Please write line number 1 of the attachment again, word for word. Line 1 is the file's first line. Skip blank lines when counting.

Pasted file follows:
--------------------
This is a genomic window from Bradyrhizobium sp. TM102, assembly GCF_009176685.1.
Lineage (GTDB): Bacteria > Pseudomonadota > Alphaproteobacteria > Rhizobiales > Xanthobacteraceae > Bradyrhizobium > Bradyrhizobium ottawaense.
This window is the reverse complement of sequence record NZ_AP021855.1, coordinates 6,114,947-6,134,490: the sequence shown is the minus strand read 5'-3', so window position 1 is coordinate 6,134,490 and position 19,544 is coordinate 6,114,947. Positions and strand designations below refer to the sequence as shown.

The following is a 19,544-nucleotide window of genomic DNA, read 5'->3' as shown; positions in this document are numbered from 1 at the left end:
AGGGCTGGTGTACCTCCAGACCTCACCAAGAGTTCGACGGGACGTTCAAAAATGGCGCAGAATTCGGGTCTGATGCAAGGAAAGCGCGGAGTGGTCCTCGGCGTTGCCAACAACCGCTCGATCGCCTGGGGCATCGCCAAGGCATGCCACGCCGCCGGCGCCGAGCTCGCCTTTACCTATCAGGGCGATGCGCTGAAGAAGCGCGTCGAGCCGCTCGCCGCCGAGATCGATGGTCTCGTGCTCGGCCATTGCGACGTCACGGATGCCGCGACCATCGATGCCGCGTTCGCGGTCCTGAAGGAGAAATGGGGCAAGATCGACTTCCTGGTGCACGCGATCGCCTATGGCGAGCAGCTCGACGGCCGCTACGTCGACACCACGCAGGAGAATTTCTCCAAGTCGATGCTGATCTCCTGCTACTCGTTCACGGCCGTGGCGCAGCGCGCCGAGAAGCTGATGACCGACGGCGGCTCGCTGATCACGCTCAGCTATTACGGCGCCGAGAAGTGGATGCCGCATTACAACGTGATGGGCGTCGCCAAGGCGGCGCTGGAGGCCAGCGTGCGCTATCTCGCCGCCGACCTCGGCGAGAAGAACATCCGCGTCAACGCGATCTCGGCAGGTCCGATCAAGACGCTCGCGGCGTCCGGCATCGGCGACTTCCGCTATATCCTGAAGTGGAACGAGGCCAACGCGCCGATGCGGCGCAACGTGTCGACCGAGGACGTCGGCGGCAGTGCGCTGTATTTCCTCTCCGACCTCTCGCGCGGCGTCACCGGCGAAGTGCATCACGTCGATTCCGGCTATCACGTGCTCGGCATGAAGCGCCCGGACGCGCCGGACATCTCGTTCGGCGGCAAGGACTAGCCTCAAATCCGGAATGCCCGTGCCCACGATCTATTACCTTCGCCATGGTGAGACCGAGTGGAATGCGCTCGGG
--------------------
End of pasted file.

This is a genomic window from Bradyrhizobium sp. TM102, assembly GCF_009176685.1.